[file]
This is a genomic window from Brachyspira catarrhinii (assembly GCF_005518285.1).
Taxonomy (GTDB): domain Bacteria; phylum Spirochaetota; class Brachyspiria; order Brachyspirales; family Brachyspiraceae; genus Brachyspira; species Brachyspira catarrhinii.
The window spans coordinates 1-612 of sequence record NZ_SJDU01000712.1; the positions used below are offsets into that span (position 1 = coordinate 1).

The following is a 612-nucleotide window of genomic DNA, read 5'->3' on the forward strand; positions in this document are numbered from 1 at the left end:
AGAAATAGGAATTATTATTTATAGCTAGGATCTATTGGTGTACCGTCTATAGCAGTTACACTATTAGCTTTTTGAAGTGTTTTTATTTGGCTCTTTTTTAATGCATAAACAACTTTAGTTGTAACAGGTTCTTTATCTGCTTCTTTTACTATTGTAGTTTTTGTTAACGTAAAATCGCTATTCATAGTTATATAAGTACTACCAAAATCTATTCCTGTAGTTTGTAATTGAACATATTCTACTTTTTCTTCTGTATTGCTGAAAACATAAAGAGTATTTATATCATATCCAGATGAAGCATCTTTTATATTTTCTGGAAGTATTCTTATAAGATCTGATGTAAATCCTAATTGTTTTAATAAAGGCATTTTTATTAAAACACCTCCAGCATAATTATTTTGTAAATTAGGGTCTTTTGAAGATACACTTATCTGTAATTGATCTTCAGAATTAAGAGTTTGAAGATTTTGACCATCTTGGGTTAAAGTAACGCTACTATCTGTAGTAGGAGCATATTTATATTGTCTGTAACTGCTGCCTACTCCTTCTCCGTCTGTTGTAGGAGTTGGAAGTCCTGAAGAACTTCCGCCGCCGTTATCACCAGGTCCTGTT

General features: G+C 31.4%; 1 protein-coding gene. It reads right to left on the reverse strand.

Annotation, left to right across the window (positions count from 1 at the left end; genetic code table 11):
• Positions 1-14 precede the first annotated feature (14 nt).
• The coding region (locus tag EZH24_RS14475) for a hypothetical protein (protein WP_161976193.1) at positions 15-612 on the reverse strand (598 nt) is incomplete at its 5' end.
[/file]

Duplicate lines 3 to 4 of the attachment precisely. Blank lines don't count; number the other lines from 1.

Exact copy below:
The window spans coordinates 1-612 of sequence record NZ_SJDU01000712.1; the positions used below are offsets into that span (position 1 = coordinate 1).

The following is a 612-nucleotide window of genomic DNA, read 5'->3' on the forward strand; positions in this document are numbered from 1 at the left end: